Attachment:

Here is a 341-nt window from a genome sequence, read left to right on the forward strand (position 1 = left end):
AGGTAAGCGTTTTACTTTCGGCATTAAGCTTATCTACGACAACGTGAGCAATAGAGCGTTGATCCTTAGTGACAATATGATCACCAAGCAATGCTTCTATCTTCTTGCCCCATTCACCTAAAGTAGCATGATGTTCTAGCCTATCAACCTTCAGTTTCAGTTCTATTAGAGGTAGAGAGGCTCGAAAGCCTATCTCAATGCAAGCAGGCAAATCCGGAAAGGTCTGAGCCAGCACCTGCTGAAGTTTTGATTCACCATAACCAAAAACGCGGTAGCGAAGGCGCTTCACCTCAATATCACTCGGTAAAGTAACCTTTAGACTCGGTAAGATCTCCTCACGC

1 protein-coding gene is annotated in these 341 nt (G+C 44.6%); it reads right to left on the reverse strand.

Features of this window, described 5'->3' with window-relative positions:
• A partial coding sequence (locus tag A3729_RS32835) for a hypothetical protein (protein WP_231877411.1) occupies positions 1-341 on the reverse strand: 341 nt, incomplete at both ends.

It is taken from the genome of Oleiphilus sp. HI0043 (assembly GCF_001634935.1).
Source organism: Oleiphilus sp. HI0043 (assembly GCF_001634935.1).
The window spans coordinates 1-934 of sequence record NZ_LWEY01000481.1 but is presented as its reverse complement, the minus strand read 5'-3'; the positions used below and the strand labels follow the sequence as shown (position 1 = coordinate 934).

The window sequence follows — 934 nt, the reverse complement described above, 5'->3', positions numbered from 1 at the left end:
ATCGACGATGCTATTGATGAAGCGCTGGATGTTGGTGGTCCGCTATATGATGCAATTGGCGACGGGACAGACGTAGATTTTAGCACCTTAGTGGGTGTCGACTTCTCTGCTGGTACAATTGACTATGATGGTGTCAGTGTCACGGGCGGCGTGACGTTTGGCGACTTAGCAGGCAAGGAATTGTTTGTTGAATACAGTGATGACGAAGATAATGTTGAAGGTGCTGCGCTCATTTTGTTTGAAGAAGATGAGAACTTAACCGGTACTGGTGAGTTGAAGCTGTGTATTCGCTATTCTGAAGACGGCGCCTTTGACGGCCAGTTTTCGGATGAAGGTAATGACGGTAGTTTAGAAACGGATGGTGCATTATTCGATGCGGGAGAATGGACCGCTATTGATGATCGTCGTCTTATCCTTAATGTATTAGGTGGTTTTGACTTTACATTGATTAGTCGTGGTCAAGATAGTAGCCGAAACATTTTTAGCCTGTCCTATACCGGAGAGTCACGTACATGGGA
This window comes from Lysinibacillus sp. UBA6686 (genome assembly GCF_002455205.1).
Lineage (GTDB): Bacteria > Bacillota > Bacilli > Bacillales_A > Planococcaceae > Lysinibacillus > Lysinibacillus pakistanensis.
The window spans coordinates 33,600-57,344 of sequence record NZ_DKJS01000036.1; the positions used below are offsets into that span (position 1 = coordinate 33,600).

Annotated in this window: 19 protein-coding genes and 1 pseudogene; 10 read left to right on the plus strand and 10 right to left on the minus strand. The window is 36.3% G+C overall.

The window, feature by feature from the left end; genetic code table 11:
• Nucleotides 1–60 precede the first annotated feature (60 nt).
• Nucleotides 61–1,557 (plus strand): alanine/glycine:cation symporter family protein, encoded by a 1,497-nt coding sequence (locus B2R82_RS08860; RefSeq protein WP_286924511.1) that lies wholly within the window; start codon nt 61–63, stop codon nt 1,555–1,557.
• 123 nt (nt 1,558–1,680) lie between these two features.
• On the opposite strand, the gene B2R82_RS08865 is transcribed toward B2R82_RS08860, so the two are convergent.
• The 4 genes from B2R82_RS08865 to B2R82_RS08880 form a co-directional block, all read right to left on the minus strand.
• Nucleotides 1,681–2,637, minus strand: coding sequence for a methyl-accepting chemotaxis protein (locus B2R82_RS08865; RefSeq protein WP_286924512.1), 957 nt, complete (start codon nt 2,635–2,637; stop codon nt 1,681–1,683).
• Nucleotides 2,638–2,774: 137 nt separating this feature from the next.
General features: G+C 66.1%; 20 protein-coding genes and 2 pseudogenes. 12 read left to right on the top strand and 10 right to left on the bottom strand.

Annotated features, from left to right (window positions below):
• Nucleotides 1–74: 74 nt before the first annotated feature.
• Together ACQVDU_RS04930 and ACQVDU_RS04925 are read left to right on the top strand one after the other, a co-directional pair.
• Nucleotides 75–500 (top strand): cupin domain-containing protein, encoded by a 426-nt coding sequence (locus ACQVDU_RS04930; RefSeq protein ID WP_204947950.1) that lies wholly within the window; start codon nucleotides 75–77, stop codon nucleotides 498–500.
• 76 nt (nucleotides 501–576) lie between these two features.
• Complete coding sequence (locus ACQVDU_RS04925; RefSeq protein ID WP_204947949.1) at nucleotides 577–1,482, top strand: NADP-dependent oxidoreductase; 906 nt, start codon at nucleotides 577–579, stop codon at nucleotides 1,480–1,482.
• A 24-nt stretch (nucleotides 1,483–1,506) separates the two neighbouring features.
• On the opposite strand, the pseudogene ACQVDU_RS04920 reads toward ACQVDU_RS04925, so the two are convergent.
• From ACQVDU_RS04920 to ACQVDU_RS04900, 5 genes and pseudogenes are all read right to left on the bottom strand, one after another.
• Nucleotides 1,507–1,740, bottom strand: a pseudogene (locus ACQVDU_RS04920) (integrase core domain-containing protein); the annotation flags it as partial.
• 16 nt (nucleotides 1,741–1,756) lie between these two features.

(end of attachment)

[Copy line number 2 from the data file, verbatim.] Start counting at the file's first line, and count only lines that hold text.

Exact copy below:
AGGTAAGCGTTTTACTTTCGGCATTAAGCTTATCTACGACAACGTGAGCAATAGAGCGTTGATCCTTAGTGACAATATGATCACCAAGCAATGCTTCTATCTTCTTGCCCCATTCACCTAAAGTAGCATGATGTTCTAGCCTATCAACCTTCAGTTTCAGTTCTATTAGAGGTAGAGAGGCTCGAAAGCCTATCTCAATGCAAGCAGGCAAATCCGGAAAGGTCTGAGCCAGCACCTGCTGAAGTTTTGATTCACCATAACCAAAAACGCGGTAGCGAAGGCGCTTCACCTCAATATCACTCGGTAAAGTAACCTTTAGACTCGGTAAGATCTCCTCACGC